My first experience of trying to grow something was planting snowdrop bulbs in a small delft pot. The pot lived indoors on the kitchen window sill, eagerly watched for signs of life and frequently watered. Too frequently I think as the promised green blades never appeared, there were no delicate white flowers and the soil was eventually emptied into the garden and the delft pot used for spare keys and other bits and pieces.
What did germinate, however, was a fascination with this pale and seemingly fragile flower that emerges in what often still feels like the dead of winter, weeks before more garishly coloured bulbs push the spring out of the warming earth.
While we more often associate the poet with golden daffodils, William Wordsworth was also inspired to immortalise the “chaste snowdrop, venturous harbinger of spring”. He wasn’t the only poet to write about them, even though DH Lawrence famously wanted to “trample on the snowdrops” in his longing for spring to get a move on.
How to grow snowdrops
Despite the lack of results from my first attempt to grow snowdrops inside, it isn’t all that complicated. While I think they are best enjoyed outside in their masses, you can grow them in your house or flat as long as you remember they need a prolonged exposure to the cold to thrive. Your container can be placed on a north facing window sill and should be well drained and the bulbs not allowed to dry out but certainly not saturated with water as this will cause them to rot, which was probably the fate of my first snowdrops.
As with outdoor snowdrops, once the flowers have finished, don’t be tempted to cut back the greenery. Allow them to die back in their own time as they will continue to photosynthesise and feed the goodness back into the bulb for next year’s growth.
Snowdrops are best planted in the spring when the flowers have died back and they still have this greenery. If you have an established patch in your garden then it’s a good idea to gently dig them up during this time and divide and replant the clumps as this will enable them to thrive the following year and put on an even more spectacular show for you.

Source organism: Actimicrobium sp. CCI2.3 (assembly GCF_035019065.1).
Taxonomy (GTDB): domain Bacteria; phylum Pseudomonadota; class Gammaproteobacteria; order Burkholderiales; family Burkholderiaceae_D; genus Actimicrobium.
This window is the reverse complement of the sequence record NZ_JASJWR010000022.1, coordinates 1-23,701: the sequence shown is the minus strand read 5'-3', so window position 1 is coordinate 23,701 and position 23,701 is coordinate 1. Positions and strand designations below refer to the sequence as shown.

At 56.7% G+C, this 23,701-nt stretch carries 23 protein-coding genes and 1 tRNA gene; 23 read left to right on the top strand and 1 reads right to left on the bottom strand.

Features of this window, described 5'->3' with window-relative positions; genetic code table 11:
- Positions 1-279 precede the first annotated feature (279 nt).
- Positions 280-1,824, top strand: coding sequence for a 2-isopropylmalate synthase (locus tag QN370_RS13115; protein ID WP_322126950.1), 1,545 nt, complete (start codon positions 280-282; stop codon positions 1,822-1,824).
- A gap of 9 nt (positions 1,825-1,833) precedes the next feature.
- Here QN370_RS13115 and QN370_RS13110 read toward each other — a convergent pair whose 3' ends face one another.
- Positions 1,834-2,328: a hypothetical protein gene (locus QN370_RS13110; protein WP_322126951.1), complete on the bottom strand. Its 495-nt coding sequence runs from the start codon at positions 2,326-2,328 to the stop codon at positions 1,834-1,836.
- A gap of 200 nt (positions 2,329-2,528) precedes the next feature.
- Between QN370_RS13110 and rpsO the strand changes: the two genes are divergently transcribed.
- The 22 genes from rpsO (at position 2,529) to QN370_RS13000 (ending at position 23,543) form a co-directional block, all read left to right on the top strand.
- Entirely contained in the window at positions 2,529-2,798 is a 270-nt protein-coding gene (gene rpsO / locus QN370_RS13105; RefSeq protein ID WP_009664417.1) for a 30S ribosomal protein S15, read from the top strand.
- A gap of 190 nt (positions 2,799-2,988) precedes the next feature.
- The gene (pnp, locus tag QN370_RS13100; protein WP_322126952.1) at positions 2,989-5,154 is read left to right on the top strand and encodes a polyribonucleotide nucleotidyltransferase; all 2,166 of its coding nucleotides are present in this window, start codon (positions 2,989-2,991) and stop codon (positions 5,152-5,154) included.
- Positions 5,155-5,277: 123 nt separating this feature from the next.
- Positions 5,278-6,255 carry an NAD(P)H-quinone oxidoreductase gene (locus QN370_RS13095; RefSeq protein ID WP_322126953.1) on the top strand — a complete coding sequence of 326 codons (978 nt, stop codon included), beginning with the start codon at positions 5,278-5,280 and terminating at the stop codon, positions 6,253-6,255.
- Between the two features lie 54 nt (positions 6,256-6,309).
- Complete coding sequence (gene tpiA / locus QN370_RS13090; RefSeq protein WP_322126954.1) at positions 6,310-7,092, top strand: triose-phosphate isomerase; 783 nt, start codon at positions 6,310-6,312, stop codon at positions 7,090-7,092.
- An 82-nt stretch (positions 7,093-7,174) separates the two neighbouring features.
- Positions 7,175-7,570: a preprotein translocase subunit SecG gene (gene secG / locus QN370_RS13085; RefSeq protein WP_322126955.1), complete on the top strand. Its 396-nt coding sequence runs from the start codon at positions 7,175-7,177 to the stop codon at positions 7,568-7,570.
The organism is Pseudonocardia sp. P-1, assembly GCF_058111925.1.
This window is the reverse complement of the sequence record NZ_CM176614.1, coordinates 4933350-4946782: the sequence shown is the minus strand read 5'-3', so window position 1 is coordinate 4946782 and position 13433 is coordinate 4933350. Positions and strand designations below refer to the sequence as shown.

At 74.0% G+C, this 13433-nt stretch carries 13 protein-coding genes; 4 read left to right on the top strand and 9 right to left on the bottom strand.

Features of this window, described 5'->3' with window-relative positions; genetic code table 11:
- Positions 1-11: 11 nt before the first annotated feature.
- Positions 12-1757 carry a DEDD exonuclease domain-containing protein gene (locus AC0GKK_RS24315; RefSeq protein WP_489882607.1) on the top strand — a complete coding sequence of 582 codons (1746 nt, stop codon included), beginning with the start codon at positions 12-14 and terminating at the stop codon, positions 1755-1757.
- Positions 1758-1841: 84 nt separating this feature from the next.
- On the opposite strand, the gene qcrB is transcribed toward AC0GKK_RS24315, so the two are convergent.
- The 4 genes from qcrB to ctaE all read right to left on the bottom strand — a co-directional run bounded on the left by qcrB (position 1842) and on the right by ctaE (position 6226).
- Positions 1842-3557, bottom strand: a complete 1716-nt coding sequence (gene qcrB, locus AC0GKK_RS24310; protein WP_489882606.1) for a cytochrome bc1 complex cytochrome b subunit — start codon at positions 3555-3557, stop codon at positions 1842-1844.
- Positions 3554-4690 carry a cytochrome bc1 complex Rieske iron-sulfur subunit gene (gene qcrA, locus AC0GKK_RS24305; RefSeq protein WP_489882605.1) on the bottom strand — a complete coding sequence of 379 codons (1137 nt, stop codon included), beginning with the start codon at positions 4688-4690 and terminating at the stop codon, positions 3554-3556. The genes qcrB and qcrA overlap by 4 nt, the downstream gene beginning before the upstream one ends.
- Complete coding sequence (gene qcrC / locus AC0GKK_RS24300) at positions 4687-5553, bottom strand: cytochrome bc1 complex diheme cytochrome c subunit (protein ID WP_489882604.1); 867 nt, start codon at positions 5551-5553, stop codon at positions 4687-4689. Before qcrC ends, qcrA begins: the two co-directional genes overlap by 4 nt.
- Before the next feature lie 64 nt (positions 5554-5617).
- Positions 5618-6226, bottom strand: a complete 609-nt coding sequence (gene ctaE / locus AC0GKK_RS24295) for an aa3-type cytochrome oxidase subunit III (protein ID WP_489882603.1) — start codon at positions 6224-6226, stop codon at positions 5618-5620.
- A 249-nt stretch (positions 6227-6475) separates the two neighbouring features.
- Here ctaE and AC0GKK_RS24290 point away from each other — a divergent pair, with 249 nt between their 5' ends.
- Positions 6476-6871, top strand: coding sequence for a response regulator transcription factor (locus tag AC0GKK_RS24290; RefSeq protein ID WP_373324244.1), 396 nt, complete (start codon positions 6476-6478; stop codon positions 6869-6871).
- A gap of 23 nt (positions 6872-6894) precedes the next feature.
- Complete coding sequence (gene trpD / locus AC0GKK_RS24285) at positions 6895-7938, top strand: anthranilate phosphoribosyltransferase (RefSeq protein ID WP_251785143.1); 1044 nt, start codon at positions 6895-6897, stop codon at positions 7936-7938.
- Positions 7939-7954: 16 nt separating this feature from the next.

In spite of not being a native species to the UK, snowdrops have been around for centuries and there are 20 wild species here and more than 2000 cultivated varieties of various shades.
Their appearance might be delicate but they are well adapted to the late winter or early spring and contain a natural form of anti-freeze that enables them to bounce back if a freezing spell makes their green shoots wilt. The outer petals will only fully open once the temperature reaches 10 degrees to enthusiastically greet their bumble bee pollinators who come out of hibernation at the same temperature, in one of nature’s great pieces of natural planning.
While for some people it’s a host of golden daffodils or a carpet of bluebells that ignite their passion for spring, for others it is snowdrops all the way. These people have become known as Galanthophiles, after the snowdrop’s Latin name Galanthus. While you may not want to travel as far and wide as some people do in order to walk in snowdrop covered gardens, there are few sights more inspiring than enjoying the flowers en masse, blanketing an otherwise bare winter woodland floor with dazzling white flowers while the air is still cold and fresh.
The first place I happened to watch spring unfurl from winter in the form of thousands of snowdrops was at Horsepasture Wood, within Hodsock Priory, in Nottinghamshire. This was a serendipitous find as I had never heard of Hodsock but was driving home from a completely different activity (would you believe we race sled dogs in the UK?) and noticed a road sign for the Hodsock Snowdrops. Obviously I didn’t want to arrive at a country house with a van full of excitable huskies so I made a return trip the next weekend.
Hodsock boasts many special snowdrop species in its collection and has many available for sale if you want to begin to create your own snowdrop walk. You can visit the snowdrops at Hodsock from February until the flowers give way to an equally dazzling display of bluebells with more information here.
The season is relatively short and there are enough beautiful and famous collections across the UK to fill those February and March weekends with sensational snowdrop walks.
The good news is, no one is probably too far away from a snowdrop walk and it’s easy to find out locations. An excellent resource listing some of the best walks can be found here.
One of the national collections of snowdrops is housed at Cambo Estate in Fife. More than 350 varieties carpet the 75 acre woodlands from the end of January until around the middle of March. The flowers have been a passion of the Erskine family for a few generations with many hours spent each year digging, dividing and replanting the snowdrops and forming a mail order business sharing their love of all things snowdrop since 1986.
You don’t have to be a passionate Galanthophile with an encyclopaedic knowledge of snowdrop varieties to enjoy a walk through the snowdrops. Even if your interest is only a passing one, it’s a perfect excuse to get yourself wrapped up and bathe in the unique surroundings of our amazing late winter woodlands.
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Guest Author: Melanie Hannam
With an Honours Degree in Psychology from Durham University, and a qualification in journalism through the NCTJ, Mel draws on her knowledge of and experience in Journalism and Communications as well as her love of literature, travel and adventure to write on a range of subjects. Mel is an award-winning writer who specializes in health sector communications, but her primary passion is sled dogs and she often writes for canine-related publications and blogs.